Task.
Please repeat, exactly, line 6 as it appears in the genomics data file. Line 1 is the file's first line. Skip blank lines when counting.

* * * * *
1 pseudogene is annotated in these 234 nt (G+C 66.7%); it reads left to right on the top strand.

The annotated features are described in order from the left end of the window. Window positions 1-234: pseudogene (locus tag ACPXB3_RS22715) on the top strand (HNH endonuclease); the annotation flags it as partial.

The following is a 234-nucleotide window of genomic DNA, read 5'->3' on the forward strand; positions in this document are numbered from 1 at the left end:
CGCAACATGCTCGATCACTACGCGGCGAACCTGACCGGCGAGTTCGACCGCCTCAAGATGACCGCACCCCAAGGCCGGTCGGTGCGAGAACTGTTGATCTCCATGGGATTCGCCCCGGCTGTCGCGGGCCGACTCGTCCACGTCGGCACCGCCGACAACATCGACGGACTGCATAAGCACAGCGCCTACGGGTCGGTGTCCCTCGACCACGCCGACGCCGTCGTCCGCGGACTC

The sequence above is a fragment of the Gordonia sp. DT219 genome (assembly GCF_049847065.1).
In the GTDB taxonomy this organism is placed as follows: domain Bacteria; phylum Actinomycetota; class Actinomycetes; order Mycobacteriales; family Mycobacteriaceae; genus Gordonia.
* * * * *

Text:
In the GTDB taxonomy this organism is placed as follows: domain Bacteria; phylum Actinomycetota; class Actinomycetes; order Mycobacteriales; family Mycobacteriaceae; genus Gordonia.